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16
May

How I Learned to Stop Worrying and Love the Tablet

A student of mine recently approached me with some questions about using an iPad in my creative practice. Being an active user I accepted and this article reflects the responses I presented to her. I think it is important to understand that even though I am talking about a specific product, an Apple iPad, I believe that my answers would be similar about any tablet-like device that shares a similar form-factor and functionality.

So, how has the iPad changed my working environment? For me personally, the impact has been tremendous on several fronts.

Peace of mind
While the ipad is an expensive piece of hardware, it is a fraction of the cost of a laptop and my stress level of loss / theft is greatly reduced. Data loss is not a concern as the very nature of the iPad is based on syncing. I am ensured of never losing anything as there are always copies of data at home base.

 So, How has the iPad changed my working environment? For me personally, the impact has been tremendous on several fronts.

Presentation
The device has completely replaced my need to carry a laptop with me at all times. This is huge. Whether showing live sites or static mockups, the iPad works well for client pitches. It plays well as a one on one intimate presentation or connects to projectors for a group. Love this.

Note taking
This is a big one. I am a note taker. In meetings, traditionally, I jotted down scratch notes and then transcribed them when I returned to my office. Now this all happens direct. Notes, and URLs are saved directly, electronically, without the need for transcribing. It has halved the time in which I spent writing and trying to translate my own notes. Also these notes are available on all my devices instantly. Meaning anywhere I have internet I have my notes without the need to sync, transfer, or remembering to copy over by USB stick.

Testing
I often use my iPad as a test device to check out page and mockup design. Something about the small screen and the ability to leave the office environment provides me with a way to objectively look at creative in a different window. It is also a great way to get fast feedback from another team member or client with the hassle of printing or directing individuals to an online space. It’s stress free to just hand someone a screen and say, ‘look at this’, than the tedious, ‘OK, open your browser, go to XYZ.com/mockup0983/~34.php’. I am a lover of collaboration and this device is made for it.

 

How the iPad has failed in my production environment

I think I’ve covered the positives but here are some negatives.

This past year 4 iPads were purchased for my studio, with the intention that they would be floated out for note taking, and client presentations. What has happened was a surprise to me. No one uses them.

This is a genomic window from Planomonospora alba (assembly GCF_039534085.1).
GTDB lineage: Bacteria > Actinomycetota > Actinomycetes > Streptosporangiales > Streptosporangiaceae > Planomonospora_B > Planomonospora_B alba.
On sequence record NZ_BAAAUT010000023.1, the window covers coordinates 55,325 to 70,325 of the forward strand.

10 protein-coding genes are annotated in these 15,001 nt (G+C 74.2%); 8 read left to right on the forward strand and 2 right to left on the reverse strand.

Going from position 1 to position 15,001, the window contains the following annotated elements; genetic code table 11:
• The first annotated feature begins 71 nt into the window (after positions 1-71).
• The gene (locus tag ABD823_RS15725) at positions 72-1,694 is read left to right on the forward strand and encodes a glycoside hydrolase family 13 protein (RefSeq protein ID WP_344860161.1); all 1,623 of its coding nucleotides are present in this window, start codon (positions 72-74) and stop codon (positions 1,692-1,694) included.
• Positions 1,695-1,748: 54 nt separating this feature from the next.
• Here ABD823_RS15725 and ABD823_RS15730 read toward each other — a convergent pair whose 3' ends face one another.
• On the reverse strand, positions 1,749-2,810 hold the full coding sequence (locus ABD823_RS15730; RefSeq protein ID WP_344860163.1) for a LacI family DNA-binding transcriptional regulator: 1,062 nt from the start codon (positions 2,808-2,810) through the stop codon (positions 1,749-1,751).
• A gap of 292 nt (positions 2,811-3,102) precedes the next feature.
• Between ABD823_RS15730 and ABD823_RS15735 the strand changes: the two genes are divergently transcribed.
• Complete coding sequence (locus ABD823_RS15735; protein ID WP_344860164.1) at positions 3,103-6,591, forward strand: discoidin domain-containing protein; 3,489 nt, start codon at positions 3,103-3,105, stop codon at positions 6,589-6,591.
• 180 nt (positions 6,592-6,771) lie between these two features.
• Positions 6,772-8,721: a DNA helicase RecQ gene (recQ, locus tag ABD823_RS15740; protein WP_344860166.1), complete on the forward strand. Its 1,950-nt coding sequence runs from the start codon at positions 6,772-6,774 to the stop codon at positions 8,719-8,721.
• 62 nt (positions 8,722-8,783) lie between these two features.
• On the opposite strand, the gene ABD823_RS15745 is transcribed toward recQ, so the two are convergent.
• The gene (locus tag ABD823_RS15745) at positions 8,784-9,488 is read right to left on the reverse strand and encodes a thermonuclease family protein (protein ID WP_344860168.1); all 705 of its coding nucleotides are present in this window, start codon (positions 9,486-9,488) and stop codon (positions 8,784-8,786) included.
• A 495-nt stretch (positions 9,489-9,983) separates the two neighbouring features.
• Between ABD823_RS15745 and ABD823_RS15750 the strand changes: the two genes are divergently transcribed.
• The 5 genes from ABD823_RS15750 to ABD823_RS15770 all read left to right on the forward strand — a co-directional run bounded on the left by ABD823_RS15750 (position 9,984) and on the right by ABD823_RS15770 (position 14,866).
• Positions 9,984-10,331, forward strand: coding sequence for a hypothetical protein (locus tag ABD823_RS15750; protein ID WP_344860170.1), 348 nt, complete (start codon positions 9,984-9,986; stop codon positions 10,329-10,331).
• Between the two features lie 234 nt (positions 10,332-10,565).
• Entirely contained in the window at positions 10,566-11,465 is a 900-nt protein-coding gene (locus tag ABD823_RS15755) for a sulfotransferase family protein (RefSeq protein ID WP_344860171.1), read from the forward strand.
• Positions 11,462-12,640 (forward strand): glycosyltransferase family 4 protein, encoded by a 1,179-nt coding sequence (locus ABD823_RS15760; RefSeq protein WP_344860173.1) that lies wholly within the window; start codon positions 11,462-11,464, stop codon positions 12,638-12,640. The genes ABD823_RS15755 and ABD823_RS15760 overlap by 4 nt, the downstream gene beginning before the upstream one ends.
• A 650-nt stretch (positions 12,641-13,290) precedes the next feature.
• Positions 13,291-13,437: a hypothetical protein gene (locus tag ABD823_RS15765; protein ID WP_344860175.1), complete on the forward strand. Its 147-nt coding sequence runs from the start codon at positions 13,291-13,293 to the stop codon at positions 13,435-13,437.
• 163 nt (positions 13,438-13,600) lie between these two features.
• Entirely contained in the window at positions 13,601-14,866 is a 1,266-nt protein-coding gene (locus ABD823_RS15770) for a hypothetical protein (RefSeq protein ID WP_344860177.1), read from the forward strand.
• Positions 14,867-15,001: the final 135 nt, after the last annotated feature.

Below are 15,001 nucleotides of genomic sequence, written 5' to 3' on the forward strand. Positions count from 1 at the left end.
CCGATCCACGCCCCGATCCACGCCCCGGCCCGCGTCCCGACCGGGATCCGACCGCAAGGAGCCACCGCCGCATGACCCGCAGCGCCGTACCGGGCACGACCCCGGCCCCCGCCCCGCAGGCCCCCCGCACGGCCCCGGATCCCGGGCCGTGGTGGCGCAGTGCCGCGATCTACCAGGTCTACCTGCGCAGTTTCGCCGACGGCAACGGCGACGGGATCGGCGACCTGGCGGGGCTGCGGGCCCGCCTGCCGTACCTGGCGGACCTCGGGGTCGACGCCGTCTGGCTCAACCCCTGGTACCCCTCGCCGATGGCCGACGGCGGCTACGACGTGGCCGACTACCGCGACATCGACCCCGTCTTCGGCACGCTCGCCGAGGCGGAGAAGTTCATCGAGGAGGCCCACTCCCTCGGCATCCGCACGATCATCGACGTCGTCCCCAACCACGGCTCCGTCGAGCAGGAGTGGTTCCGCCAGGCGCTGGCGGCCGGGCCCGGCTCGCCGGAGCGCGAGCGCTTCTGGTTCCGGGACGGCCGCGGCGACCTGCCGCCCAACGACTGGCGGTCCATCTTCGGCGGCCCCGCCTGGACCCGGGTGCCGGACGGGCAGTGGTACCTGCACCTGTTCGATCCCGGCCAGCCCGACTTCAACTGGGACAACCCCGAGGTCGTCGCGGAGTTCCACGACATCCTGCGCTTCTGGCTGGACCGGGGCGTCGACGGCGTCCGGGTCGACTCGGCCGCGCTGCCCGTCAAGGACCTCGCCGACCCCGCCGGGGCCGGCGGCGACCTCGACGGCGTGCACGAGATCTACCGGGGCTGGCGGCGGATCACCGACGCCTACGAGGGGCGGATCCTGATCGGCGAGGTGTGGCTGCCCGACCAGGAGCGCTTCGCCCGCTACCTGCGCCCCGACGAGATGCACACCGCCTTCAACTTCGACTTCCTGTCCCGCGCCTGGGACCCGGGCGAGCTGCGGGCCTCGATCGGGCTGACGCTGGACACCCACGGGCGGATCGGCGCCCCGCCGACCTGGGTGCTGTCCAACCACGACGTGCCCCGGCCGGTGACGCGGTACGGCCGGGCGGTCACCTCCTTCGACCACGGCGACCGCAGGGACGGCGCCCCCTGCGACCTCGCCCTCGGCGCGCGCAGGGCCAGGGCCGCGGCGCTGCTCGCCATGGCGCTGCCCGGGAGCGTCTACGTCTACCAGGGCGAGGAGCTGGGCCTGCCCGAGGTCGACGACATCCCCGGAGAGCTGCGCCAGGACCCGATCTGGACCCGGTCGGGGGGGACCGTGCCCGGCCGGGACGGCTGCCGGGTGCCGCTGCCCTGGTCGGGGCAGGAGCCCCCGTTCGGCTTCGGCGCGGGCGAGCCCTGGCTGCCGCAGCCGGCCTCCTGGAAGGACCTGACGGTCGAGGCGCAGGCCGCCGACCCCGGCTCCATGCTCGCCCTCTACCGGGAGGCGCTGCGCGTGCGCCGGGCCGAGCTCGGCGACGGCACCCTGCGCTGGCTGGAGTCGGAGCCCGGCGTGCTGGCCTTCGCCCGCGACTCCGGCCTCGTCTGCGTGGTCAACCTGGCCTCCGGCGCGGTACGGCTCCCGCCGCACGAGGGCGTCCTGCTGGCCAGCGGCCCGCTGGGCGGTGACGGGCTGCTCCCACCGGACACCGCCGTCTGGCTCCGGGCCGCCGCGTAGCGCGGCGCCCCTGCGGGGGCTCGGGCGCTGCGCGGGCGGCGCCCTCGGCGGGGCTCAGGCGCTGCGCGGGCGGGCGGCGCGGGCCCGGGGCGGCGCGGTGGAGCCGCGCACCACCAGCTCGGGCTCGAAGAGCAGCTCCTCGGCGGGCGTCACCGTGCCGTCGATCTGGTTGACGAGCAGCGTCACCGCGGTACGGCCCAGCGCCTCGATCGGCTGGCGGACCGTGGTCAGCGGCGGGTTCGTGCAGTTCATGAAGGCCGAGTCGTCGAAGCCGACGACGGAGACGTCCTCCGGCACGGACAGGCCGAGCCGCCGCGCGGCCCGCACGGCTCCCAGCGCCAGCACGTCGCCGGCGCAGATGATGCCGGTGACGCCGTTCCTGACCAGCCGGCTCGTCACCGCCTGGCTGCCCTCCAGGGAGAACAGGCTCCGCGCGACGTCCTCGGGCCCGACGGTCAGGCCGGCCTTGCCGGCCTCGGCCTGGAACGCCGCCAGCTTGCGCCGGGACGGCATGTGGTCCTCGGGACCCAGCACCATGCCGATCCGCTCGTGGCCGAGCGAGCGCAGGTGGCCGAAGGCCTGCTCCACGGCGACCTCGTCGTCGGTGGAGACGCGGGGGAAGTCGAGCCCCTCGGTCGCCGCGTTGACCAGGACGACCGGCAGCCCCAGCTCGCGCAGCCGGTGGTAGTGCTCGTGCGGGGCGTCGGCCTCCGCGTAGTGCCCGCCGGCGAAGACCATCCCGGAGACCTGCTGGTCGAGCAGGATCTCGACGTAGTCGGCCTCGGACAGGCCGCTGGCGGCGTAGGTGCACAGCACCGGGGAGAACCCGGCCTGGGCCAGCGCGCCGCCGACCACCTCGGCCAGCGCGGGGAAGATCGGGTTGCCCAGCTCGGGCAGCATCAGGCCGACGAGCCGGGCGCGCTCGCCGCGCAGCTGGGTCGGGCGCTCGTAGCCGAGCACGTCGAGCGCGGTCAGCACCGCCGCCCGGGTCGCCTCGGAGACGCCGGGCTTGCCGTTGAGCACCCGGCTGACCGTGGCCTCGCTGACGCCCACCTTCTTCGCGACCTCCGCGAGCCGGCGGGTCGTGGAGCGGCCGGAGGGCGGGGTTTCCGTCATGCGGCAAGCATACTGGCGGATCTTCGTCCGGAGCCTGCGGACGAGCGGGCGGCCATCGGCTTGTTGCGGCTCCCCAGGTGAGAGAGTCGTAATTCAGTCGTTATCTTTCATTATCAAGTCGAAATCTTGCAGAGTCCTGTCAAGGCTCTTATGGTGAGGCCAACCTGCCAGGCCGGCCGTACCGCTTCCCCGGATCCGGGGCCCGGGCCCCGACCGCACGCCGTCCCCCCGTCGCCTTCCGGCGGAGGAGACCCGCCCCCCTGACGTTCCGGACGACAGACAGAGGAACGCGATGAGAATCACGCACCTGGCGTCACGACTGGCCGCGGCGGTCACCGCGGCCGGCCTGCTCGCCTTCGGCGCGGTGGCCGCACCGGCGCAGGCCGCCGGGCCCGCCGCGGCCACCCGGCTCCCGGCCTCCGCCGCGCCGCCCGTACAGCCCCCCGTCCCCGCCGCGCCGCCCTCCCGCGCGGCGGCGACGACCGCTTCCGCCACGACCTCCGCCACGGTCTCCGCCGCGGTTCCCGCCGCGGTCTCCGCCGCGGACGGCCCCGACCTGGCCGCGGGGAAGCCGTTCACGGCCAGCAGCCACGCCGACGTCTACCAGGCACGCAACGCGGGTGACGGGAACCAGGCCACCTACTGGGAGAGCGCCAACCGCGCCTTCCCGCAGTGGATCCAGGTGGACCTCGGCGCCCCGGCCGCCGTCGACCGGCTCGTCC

Production
While the device does content collection, delivery, display and presentation perfectly, it fails miserably on content editing. I have apps that do allow minor edits to blogs, or a quick edit to a photo. But I have yet to find a way, beyond note taking to add my ipad to the production work flow.

Adoption
This past year 4 iPads were purchased for my office, with the intention that they would be floated out  for note taking, and client presentations. What has happened was a surprise to me. No one uses them. They sit collecting dust on their docks. There are only three people who use iPads daily in their workflows in the office, and I know why. Ownership. No one else owns an iPad. There is a direct correlation between use and ownership. I am unsure if the issue is the fear of breaking the device or the lack of adoption of new work flows. Either way the iPads are not being used.

 

The future of the iPad and it’s role in creative working environments

Future thoughts
I think the future is pretty bright. With each iOS update there seems to be a move in the right direction. Copy and paste, gesture control, increase format support, iMessage, vastly improved calendar and mail apps. These all make the iPad a more effective stand-alone device. For me, as long as they work toward making it easier to edit content than just display it, that the device will have a future.

 I want more screen, I use my device on a surface most of the time, so carrying is not an issue. A larger device would improve my user experience overall.

The market is so new no one truly knows the limits of what this new device will offer. There are hundreds of tablets being added everyday without an understanding of the user base. Right now manufacturers simply know they have to get a tablet of their own in the marketplace but are not sure why.

Save a tree
The dream of a paperless office is a nice one and a promise made as far back of when the Macintosh was invented. The tablet form factor is the first device that has a chance of making a dent towards a paperless environment.

Wants and needs
Specifically in creative terms there are two improvements in the technology I would adopt immediately.

Bigger is better. Right now the ipad is 9.7inches or something like that. I want a bigger device. The public, mostly consumer, is talking about smaller devices, 7 inches. A halfway point between the iPad and the iPhone/iTouch. This is useless to me. I want more screen, I use my device on a surface most of the time, so carrying is not an issue. A larger device would improve my user experience overall.

Somehow I want my iPad to double as a drawing tablet. I’ve purchased a few stylus and have not yet found it to be a sensitive enough screen to get a result I want. A larger screen would improve this. Apparently the third iPad will have a retina resolution screen that could improve the drawing experience.